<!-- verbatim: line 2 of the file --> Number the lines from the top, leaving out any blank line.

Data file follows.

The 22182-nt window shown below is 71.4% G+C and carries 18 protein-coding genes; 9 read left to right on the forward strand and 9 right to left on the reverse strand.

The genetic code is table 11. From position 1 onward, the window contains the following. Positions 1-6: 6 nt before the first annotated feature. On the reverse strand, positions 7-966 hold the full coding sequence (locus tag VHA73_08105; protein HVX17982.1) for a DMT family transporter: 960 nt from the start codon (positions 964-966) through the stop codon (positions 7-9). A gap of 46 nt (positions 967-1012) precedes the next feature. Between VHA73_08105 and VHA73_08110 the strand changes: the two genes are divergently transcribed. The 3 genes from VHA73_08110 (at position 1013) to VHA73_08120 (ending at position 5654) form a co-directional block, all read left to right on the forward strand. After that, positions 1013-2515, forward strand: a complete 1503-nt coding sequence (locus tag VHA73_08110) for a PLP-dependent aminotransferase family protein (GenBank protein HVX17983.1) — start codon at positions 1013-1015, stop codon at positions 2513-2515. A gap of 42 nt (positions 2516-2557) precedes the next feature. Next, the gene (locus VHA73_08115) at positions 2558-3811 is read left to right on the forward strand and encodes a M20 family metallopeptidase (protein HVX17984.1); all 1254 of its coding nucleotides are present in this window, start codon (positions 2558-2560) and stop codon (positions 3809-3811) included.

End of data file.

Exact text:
The genetic code is table 11. From position 1 onward, the window contains the following. Positions 1-6: 6 nt before the first annotated feature. On the reverse strand, positions 7-966 hold the full coding sequence (locus tag VHA73_08105; protein HVX17982.1) for a DMT family transporter: 960 nt from the start codon (positions 964-966) through the stop codon (positions 7-9). A gap of 46 nt (positions 967-1012) precedes the next feature. Between VHA73_08105 and VHA73_08110 the strand changes: the two genes are divergently transcribed. The 3 genes from VHA73_08110 (at position 1013) to VHA73_08120 (ending at position 5654) form a co-directional block, all read left to right on the forward strand. After that, positions 1013-2515, forward strand: a complete 1503-nt coding sequence (locus tag VHA73_08110) for a PLP-dependent aminotransferase family protein (GenBank protein HVX17983.1) — start codon at positions 1013-1015, stop codon at positions 2513-2515. A gap of 42 nt (positions 2516-2557) precedes the next feature. Next, the gene (locus VHA73_08115) at positions 2558-3811 is read left to right on the forward strand and encodes a M20 family metallopeptidase (protein HVX17984.1); all 1254 of its coding nucleotides are present in this window, start codon (positions 2558-2560) and stop codon (positions 3809-3811) included.